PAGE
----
Notes and Editorial Reviews
In 1805, on the basis of his brilliant yet expressive playing, the 21-year-old Louis Spohr was appointed Konzertmeister at the ducal court in Gotha. By this time he had also begun to make his mark as a composer, and during his years at the court he would add several pieces for the harp to his list of works, inspired by the young harpist Dorette Scheidler. Spohr later recalled his reaction to her playing: ‘I was so deeply moved that I could scarce restrain my tears... I took my leave – but my heart remained behind!’ Only months later, the two were in fact married and Spohr began to compose works which would form the repertoire during future concert tours. Dorette Spohr played a so-called single-action pedal harp of a similar type to the
instrument used on this album. Soon to be replaced by the double-action pedal system, the single-action pedal harp was best suited for playing in flat keys. As Spohr preferred writing his violin parts in sharp keys, which allowed the resonance of the open strings, he adopted the method of tuning the harp a semitone lower, which had the added benefit of reducing the tension on the strings. The Sonatas Opp 113-115, in D and G major, therefore have harp parts notated in E flat and A flat major respectively. Because of its delicate construction and stringing, the single-action harp has a distinct silvery bell-like sound and these sonatas are among the last important works specifically written for it. They are also the most demanding, but it is clear that Spohr intended them to display not only the technical skill of the two artists but also their musical expressiveness. The performers here are Masumi Nagasawa and Cecilia Bernardini, who have made a particular study of Spohr's writings on performance practice.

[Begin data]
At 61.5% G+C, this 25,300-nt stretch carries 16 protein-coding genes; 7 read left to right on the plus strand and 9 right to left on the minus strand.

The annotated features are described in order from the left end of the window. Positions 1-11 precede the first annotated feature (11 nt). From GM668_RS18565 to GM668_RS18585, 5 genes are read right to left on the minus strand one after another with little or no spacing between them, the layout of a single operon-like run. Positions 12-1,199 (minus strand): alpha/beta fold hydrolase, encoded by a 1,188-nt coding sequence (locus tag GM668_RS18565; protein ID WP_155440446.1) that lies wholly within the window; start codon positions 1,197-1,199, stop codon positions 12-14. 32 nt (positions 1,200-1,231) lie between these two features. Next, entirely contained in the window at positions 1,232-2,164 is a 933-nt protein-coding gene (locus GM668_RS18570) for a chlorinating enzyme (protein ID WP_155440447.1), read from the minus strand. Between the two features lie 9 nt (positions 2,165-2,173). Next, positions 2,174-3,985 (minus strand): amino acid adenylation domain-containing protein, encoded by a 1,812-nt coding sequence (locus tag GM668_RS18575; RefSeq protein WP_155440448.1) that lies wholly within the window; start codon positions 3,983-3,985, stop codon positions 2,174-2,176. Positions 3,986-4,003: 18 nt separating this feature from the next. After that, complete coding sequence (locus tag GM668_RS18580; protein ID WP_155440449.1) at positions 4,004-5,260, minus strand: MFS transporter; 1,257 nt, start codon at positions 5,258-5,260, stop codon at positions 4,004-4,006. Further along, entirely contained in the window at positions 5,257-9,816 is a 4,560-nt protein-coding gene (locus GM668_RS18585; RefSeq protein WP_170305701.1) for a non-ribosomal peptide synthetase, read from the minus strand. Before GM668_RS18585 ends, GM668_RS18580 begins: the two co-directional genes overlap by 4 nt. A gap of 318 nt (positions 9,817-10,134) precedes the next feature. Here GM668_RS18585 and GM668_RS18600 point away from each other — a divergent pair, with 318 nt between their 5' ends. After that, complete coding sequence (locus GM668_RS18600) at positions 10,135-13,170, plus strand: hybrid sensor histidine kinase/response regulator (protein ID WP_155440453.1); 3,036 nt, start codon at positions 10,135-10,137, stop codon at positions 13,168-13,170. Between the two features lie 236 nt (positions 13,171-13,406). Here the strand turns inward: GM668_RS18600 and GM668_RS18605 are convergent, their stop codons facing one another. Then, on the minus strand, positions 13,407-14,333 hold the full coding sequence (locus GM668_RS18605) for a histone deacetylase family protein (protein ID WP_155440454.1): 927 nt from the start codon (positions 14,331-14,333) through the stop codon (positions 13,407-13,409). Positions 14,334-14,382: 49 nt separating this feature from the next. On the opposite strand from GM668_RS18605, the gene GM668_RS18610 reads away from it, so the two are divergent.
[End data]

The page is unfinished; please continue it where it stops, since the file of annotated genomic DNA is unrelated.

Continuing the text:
If you’re one of Europe’s most accomplished violinists and you’ve fallen in love with a pretty young harp virtuosa, what are you going to do? Louis Spohr did the sensible thing: He wrote music that he and Dorette Scheidler, the virtuosa in question, could play together. The two of them were married in 1806, and these three sonatas were composed between 1806 and 1811.
It seems he simply wanted to compose pretty music for two attractive young performers—contemporary portraits suggest that they were indeed attractive. If that was his intention, he succeeded admirably.
There is, however, something innovative about these sonatas, and that was Spohr’s direction that the harp should be tuned a semitone lower. This allowed the violin to be played in sharp keys while the harp was played in flat keys, which was deemed to be more musically advantageous for both.
If you want to hear marital bliss depicted in music, you cannot do much better than this.
– Fanfare Read less
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